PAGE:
Can Tiger Roll become first horse to win three straight Grand Nationals?

Tiger Roll in the winners' enclosure at Aintree in Liverpool, England after winning his second consecutive Grand National. The jockey is Davy Russell.
Tiger Roll in the winners' enclosure at Aintree in Liverpool, England after winning his second consecutive Grand National. The jockey is Davy Russell.

LONDON, United Kingdom (AFP) - Tiger Roll put his name alongside Grand National legend Red Rum on Saturday by winning the greatest steeplechase in the world in successive years -- now the question is can he become the first to win three in a row?
Tiger Roll succeeded where 17 other National winners since Red Rum in 1973/74 had failed and won consecutive races.
The manner in which he won suggests Tiger Roll can go on and achieve something not even 'Rummie' did, and win three straight. One bookmaker is already quoting odds of 8/1.
After winning in 1973 and 1974, Red Rum finished second in 1975 and 1976 but remarkably won a third in 1977 ridden by Irishman Tommy Stack.
Jockey Davy Russell called Tiger Roll a "devil" for his habit of barely clearing fences, but the horse has an aura.
Nothing fazes him and although he made a couple of errors, his 39-year-old Irish rider did brilliantly to rescue him from disaster.
Tiger Roll will still only be 10 when the National comes around again next year.
His trainer Gordon Elliott, however, did not sound overly enthusiastic of a triple.
"I don't know about next year," said Elliott, who was winning his third National.
"Cheltenham again will be the plan," added Elliott. The Cross Country race is the most likely destination at the Festival.
Elliott originally did not want to buy Tiger Roll at the sales, preferring another horse but eventually gave in and paid £80,000.
Owner Michael O'Leary, the head of Ryanair, also would not commit, though, he revelled in having a horse mentioned alongside Red Rum and, with his renowned competitiveness in business, a third tilt may prove be irresistible.
Victory next year would also make O'Leary the most successful owner in the race -- he has a joint record three to his name having won in 2016 with Rule The World.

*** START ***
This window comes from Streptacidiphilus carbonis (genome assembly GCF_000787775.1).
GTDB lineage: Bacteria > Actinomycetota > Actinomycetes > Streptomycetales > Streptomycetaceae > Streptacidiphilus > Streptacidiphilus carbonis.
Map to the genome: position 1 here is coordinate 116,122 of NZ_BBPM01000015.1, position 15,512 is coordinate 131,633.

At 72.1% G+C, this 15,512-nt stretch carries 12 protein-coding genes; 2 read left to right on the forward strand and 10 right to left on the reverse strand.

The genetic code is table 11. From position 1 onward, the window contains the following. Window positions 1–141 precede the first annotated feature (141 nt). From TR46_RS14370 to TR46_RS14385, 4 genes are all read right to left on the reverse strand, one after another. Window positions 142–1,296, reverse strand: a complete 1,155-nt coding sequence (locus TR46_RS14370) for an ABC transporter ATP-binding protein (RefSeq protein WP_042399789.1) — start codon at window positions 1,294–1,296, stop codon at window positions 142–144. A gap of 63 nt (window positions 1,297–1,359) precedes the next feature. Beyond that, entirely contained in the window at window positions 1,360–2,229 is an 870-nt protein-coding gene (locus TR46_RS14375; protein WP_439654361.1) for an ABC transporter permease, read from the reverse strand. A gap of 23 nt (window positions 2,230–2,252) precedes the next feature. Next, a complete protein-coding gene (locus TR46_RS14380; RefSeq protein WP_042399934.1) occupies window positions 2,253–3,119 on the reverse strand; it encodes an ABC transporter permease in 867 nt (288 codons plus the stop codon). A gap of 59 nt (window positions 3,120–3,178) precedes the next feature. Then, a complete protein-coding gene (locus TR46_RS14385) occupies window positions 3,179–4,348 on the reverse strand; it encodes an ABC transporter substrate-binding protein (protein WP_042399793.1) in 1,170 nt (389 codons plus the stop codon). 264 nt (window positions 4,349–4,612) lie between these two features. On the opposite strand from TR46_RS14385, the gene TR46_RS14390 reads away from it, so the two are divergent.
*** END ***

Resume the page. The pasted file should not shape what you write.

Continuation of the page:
"He has improved even on last year," said O'Leary. "He is a legend of a horse to be in the same bracket as Red Rum is unbelievable.
"It is a phenomenal training performance by Gordon."
Tiger Roll has been described as a "little rat" by O'Leary but that was long forgotten as he eulogised the horse.
"He is a once in a lifetime horse who has given us a twice in a lifetime experience."
Elliott said he sees similarities between himself and Tiger Roll's relaxed aura.
"He is a little like myself. He likes the good things in life – eating, drinking and sleeping," the stocky Irishman said before adding, laughing: "though he is a little more athletic than me!"
Russell, who was once fired as first-choice jockey by O'Leary, will perhaps want Tiger Roll to give him less of a rollercoaster ride.
"He is a devil, he barely gets over, he flicks over them," said Russell.
"I say to him 'jeepers can you lift the legs a bit!'"
Russell said Stack, who rode Red Rum to a third victory, had been an inspiration.
"I was in awe of Tommy Stack, in fact I still am, because of this race," said Russell.
Even Elliott's great Irish rival in Ireland, Willie Mullins, whose Rathvinden finished third but whose Up For Review suffered a fatal injury at the first fence, could not fail but be impressed.
"Tiger Roll is a phenomenon," said Mullins. "He's got some appetite for racing with a great eye for jumping. He's once in a lifetime."


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